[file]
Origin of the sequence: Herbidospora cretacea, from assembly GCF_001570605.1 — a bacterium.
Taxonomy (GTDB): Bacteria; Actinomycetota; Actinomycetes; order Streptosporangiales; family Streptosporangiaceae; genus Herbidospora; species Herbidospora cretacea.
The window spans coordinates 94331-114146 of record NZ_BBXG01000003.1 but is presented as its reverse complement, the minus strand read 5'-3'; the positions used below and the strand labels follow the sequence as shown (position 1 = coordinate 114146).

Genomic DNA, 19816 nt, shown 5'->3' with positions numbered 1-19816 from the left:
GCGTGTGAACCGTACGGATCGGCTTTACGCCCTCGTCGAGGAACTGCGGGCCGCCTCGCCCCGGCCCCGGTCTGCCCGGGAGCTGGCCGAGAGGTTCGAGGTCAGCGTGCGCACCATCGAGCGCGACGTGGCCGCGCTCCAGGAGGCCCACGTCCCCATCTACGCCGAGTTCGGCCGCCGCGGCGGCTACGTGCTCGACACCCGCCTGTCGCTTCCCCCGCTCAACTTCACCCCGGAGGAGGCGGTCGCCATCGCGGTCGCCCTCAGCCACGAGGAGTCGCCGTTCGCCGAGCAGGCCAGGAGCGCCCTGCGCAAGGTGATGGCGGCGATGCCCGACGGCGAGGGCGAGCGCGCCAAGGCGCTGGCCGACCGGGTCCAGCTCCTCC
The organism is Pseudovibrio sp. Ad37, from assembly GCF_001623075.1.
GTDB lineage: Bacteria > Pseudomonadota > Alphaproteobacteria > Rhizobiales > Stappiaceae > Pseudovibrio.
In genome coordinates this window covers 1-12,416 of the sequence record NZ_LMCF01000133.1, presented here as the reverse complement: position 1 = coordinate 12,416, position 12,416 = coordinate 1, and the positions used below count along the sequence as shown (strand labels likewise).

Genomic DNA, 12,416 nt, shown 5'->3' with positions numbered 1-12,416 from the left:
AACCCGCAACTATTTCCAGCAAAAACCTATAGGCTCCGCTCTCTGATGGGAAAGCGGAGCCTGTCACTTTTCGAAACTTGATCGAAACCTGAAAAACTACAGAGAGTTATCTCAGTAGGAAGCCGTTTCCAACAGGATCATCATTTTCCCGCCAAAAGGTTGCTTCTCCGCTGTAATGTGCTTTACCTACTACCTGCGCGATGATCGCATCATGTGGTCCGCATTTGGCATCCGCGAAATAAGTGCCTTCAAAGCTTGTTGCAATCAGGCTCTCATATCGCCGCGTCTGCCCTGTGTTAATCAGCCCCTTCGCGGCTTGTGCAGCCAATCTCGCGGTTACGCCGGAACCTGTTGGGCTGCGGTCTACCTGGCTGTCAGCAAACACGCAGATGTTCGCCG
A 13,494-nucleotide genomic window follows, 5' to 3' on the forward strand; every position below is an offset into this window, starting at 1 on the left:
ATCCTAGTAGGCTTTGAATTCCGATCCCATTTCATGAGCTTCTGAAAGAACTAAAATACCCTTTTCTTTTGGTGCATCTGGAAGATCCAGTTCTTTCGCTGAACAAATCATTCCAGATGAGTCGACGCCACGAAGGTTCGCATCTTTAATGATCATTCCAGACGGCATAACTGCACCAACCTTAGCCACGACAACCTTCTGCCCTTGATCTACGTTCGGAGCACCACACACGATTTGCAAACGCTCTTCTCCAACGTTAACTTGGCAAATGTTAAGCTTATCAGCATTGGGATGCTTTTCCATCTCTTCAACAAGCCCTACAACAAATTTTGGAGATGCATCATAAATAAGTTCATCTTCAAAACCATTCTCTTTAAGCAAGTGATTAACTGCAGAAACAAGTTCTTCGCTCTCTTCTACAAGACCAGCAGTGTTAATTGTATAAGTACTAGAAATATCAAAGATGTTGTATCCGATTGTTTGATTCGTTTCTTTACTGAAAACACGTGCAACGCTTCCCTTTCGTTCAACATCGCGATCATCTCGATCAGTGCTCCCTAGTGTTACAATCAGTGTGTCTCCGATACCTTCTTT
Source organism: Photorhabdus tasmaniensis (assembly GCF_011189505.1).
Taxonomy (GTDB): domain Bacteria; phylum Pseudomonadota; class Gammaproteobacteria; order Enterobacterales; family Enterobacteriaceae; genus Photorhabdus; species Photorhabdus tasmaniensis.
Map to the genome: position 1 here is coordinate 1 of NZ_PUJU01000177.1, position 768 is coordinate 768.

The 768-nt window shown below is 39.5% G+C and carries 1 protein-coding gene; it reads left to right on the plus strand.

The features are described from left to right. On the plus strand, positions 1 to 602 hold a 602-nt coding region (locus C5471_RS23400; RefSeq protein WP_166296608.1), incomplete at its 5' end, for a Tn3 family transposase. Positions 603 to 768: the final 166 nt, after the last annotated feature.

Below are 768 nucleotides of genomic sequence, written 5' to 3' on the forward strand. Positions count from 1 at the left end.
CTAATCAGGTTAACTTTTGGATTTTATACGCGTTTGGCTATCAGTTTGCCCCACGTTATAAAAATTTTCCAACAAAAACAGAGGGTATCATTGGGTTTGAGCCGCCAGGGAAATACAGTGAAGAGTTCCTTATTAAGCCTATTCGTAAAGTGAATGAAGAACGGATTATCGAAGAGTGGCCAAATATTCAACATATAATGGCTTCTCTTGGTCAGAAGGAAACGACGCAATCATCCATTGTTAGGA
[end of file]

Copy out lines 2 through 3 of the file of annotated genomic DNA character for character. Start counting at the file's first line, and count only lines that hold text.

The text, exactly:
Taxonomy (GTDB): Bacteria; Actinomycetota; Actinomycetes; order Streptosporangiales; family Streptosporangiaceae; genus Herbidospora; species Herbidospora cretacea.
The window spans coordinates 94331-114146 of record NZ_BBXG01000003.1 but is presented as its reverse complement, the minus strand read 5'-3'; the positions used below and the strand labels follow the sequence as shown (position 1 = coordinate 114146).